- What do I get when the remediation is complete, besides a smaller bank account?
Before the LSRP program an RP would receive a No Further Action (NFA), today you receive an RAO or Response Action Outcome (RAO) document that effectively replaces the No Further Action (NFA) letter previously issued by the NJDEP.
On sites where an RAO includes the use of institutional or engineering controls, which are meant to be protective of public health, safety, and the environment, an LSRP must remain involved for any required post-RAO monitoring.
For sites where all applicable remediation standards have been met (meaning no institutional or engineering controls are required), then an unrestricted-use RAO is issued as the final remediation document, and the role of the LSRP is completed.
- How do I hire an LSRP?
Technically, you retain an LSRP, as the LSRP submits a Retention Form to the NJDEP on your behalf. Retaining an LSRP is similar to engaging other professionals such as accountants or lawyers. As with any professional, you will find some are better than others. You need to look at the broad picture of what you will need with engagement of an LSRP. Meaning, any licensed LSRP will have the experience and background to perform the work as they hold the LSRP license so any LSRP should be technically qualified.
Outside of just the experience of the LSRP you will have to consider what other cost you will incur. LSRP can be viewed as a base hourly professional (white collar) that will also need to have fieldwork (Blue collar) completed, such as drilling, soil and water sampling, excavation, geophysical surveys, air monitoring, the list can be long. These blue-collar services so to speak can dwarf the hourly rates of the professional (LSRP) directing the activities. Boutique firms such as Curren Environmental retain these services in-house to not only ensure the quality of the services, but also the cost. When the LSRP has to outsource or subcontract these services, you should expect higher charges. We find in-house rates to be below those of firms where subcontractors must be sourced and markups added by the environmental consultant. At Curren, we source both consulting and contracting under one umbrella to provide true turnkey services.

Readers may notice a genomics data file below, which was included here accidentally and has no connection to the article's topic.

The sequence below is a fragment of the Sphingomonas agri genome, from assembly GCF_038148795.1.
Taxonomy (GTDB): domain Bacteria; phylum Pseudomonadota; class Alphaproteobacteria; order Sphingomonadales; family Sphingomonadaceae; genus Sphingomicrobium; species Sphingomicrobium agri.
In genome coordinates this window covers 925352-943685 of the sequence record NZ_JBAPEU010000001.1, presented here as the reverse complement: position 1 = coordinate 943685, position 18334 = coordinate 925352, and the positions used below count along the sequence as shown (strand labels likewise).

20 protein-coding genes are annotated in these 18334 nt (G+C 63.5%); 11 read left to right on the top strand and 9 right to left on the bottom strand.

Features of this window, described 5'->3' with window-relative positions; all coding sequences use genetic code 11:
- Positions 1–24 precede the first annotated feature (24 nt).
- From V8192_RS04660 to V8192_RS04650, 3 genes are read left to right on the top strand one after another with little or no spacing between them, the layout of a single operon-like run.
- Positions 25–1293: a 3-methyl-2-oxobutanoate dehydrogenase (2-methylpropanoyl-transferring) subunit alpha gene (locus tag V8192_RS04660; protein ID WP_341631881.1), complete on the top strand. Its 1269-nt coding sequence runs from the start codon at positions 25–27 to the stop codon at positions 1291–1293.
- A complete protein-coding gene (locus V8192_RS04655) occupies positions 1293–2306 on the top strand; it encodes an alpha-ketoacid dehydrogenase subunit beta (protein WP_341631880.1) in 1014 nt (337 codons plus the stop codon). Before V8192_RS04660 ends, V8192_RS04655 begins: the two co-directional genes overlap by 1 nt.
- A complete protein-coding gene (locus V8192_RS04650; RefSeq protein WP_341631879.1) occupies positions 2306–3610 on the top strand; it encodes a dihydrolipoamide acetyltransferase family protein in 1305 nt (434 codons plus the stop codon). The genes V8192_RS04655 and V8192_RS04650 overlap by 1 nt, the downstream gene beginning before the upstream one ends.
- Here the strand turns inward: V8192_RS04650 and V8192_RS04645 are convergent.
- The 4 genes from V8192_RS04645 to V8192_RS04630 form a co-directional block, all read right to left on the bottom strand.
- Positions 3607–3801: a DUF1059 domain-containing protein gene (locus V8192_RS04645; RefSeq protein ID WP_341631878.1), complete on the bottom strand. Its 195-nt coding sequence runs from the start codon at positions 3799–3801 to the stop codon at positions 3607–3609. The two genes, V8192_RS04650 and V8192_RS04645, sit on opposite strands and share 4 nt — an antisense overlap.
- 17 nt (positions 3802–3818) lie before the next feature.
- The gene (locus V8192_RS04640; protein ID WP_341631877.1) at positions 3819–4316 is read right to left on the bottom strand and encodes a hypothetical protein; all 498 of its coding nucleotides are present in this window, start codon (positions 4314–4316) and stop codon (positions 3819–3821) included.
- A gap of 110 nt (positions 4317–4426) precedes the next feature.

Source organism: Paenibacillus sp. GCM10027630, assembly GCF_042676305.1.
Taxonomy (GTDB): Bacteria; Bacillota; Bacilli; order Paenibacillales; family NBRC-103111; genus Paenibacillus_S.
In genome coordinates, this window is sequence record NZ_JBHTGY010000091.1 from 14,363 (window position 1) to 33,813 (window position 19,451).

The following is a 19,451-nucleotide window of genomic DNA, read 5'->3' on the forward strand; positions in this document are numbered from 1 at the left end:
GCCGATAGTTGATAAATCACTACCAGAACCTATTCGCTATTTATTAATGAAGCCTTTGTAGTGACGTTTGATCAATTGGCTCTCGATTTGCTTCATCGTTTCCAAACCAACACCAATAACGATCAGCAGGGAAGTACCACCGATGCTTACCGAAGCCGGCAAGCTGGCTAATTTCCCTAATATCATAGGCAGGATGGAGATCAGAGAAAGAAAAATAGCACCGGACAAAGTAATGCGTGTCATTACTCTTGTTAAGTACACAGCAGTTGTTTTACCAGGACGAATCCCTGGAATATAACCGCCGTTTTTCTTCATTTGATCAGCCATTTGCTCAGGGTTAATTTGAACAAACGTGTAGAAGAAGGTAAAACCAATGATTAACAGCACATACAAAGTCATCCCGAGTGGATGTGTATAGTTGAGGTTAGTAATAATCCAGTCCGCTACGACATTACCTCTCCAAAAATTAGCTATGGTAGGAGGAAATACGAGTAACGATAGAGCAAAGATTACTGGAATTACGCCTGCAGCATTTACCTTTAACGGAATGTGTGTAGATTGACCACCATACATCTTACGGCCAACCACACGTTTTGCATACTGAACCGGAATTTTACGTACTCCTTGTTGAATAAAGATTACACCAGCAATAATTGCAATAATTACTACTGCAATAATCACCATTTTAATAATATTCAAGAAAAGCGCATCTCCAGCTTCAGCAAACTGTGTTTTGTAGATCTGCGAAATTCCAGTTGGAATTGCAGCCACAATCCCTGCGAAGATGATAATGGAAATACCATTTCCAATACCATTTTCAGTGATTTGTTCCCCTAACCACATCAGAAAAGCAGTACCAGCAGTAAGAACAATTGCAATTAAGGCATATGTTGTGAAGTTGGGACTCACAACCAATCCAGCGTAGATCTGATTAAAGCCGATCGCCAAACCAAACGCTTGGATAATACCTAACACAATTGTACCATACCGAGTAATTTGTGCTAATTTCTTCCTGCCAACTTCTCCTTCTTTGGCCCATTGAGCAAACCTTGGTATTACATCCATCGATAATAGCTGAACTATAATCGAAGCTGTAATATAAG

To that end, hiring an LSRP can entail lengthy relationship and one we respect. No one wakes up in the morning and wants to make a bad decision but it happens. At Curren, we offer a no cost, no obligation consultation on your project needs. As a matter of course, we cannot accept every project that arises as we hold responsibility to steer the project to NJDEP mandated timeframes, we cannot simply hand stamp a project to buy time for an RP, as the fees and fines the NJDEP has established for not meeting mandatory timeframes in conjunction with the LSRP program are burdensome.
We are happy to discuss your situation and provide direction on what would be the best course(s) of action.